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Darts and laurels

Laurels to Rowan Public Library for giving patrons the chance to check out an Amazon Kindle, one of the electronic reading devices rapidly gaining a foothold among book lovers. Actually, that sounds like a contradiction, doesnít it? Will book lovers who relish holding bound copies in their hands find the e-reading experience equally beguiling? By making a dozen Kindles available for checkout (preloaded with more than 80 books), the library is providing patrons with a great opportunity to find out for themselves. Meanwhile, for an interesting perspective on the differences between virtual volumes and the printed page, surf on over to the Salisbury Post website and read blogger Forrest Andersonís entry on ěeReaders vs. booksî (www.salisburypost.com/blogs/ readsalisbury/).

Dart to the continuing financial pinch many families face as they prepare for another increase in college tuition. More than a dozen schools in the University of North Carolina system are seeking increases of up to 6.5 percent ó the maximum allowed ó for the 2011-12 year. The colleges themselves are in a bind because of state funding cuts, and they face further cuts this year of 5-10 percent. Still, North Carolinaís promise of providing an affordable college education to all qualified students is starting to seem as outdated as a $10 textbook.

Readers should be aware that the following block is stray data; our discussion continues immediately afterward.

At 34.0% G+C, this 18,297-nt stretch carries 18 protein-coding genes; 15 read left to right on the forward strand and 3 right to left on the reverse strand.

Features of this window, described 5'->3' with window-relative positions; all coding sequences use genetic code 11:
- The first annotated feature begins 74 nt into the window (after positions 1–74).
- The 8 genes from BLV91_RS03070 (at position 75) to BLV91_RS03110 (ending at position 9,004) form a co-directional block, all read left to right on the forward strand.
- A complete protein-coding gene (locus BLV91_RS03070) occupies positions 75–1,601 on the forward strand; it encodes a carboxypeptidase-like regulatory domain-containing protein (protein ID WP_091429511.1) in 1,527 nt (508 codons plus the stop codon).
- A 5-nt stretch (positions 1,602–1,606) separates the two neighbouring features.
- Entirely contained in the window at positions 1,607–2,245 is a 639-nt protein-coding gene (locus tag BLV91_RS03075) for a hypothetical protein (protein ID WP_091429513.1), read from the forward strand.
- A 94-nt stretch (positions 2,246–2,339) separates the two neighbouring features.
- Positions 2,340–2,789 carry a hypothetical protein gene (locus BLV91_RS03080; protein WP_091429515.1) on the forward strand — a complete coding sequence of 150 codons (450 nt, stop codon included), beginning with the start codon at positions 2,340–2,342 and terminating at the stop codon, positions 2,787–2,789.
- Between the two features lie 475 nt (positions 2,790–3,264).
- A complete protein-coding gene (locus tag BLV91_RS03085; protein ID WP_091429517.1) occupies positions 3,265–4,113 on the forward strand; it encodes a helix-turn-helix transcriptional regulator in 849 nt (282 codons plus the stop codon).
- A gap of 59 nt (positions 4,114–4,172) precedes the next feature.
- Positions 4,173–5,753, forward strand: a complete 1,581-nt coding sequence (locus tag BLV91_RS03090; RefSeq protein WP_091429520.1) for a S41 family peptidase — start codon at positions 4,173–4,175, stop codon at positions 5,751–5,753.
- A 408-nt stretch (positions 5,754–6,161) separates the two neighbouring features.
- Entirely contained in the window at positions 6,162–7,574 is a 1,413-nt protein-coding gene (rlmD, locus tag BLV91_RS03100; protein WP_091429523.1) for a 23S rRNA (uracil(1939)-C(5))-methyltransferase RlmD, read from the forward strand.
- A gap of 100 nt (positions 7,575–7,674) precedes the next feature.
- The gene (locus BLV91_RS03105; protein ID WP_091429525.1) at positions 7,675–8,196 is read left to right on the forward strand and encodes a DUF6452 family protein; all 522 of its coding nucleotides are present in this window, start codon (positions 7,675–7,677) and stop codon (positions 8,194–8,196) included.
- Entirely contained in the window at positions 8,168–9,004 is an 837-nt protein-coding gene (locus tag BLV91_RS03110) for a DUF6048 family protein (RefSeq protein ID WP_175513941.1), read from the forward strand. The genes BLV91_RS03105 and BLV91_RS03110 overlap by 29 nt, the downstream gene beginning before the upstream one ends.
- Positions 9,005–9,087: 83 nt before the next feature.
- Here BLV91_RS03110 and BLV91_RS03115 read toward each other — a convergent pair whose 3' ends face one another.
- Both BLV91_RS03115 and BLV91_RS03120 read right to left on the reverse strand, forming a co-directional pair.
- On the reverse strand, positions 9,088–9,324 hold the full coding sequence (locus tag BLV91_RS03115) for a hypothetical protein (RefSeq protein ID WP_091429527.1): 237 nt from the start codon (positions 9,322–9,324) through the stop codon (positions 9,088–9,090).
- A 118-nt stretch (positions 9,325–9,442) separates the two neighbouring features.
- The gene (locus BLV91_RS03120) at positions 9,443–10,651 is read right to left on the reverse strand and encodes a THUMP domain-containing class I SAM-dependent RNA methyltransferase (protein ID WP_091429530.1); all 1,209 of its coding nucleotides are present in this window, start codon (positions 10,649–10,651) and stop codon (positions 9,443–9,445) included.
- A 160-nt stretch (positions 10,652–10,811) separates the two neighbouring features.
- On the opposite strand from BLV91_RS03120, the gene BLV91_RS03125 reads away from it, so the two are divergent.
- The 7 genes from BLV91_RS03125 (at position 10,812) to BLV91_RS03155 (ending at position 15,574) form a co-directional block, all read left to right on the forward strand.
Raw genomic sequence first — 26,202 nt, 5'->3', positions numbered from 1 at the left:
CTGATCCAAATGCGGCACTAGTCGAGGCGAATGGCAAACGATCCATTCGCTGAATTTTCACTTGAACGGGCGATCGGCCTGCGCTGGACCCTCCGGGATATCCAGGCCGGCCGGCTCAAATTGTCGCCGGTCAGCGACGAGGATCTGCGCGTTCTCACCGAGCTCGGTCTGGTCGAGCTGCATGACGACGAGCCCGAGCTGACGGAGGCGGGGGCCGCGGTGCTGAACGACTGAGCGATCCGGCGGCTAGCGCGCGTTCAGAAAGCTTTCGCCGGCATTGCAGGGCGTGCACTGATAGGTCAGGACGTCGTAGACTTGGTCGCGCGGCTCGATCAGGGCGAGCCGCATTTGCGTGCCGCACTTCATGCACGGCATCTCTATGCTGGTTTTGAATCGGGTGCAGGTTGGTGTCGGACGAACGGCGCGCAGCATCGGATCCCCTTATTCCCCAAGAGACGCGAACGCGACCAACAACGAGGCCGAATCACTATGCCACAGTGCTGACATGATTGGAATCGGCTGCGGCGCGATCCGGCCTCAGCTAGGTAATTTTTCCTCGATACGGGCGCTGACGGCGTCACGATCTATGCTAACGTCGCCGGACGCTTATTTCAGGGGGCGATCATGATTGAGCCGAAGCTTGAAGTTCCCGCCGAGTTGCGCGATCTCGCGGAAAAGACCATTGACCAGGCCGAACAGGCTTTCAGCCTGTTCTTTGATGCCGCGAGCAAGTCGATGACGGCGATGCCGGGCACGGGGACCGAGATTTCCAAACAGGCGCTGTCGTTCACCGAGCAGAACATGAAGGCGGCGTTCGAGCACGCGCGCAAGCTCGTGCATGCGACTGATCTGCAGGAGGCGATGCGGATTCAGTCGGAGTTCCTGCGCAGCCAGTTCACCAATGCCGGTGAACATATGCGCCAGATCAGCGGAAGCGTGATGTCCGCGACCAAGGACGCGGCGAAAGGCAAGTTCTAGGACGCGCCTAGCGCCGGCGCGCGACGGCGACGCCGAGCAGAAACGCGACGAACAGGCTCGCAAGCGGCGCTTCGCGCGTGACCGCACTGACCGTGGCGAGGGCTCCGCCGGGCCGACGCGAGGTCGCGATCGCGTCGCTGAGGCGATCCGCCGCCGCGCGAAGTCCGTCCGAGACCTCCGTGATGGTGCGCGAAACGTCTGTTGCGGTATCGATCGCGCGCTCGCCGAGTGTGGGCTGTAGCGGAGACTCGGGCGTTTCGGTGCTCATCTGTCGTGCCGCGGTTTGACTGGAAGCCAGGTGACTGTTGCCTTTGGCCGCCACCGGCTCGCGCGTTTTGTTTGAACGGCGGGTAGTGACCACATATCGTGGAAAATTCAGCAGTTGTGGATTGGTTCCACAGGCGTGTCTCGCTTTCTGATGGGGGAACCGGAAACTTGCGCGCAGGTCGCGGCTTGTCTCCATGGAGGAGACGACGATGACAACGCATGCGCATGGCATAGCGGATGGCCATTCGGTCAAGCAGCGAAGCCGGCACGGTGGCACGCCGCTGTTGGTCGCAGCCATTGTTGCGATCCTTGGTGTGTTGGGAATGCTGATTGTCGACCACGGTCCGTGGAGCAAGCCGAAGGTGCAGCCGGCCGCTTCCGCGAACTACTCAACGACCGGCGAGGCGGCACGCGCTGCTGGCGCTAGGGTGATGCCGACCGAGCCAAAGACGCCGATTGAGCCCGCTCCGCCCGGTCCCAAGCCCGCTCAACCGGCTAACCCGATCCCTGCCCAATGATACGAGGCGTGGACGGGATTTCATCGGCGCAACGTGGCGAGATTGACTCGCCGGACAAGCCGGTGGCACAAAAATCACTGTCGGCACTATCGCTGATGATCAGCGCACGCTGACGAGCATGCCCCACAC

Laurels to the push to make cycling and walking safer and more convenient. You can be a part of the effort by taking an online survey sponsored by the state Department of Transportation, in conjunction with the Institute for Transportation Research and Educationís Bicycle and Pedestrian Program at North Carolina State University. In addition to cyclists who ride competitively and for exercise or recreation, more people are considering cycling as a healthy, low-cost way to run errands or commute to work. Thatís likely to increase as gasoline prices spike upwards again. With that in mind, cyclists, pedestrians and motorists all need to think about ways to share the road ó or path ó more safely. Last June, we saw the consequences of a motorist failing to do that when six cyclists were injured while riding in Gold Hill. You can find the survey at www.ncdot.gov/bikeped; once on the website, look for the ěBikePed Surveyî button. Deadline for responses is Feb. 8.

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